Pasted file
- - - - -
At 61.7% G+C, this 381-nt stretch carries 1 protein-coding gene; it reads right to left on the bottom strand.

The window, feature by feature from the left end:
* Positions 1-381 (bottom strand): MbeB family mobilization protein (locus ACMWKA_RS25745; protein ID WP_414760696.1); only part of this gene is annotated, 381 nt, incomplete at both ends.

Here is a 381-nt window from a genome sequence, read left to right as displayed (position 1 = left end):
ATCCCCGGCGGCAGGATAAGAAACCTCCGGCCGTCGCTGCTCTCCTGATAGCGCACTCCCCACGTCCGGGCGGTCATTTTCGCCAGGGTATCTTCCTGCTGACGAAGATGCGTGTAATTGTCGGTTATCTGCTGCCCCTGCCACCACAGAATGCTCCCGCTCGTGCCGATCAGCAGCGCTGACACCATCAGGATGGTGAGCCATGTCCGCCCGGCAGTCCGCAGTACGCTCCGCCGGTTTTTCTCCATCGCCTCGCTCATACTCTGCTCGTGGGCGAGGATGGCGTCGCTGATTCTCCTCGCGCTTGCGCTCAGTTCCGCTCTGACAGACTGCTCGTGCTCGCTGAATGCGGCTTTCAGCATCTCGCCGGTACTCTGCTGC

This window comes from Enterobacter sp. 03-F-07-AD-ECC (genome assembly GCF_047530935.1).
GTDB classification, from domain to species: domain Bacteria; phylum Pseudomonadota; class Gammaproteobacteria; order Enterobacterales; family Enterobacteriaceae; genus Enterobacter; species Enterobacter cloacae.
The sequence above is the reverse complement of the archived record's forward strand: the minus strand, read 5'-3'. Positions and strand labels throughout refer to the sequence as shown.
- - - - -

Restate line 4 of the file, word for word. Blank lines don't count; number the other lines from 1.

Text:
Here is a 381-nt window from a genome sequence, read left to right as displayed (position 1 = left end):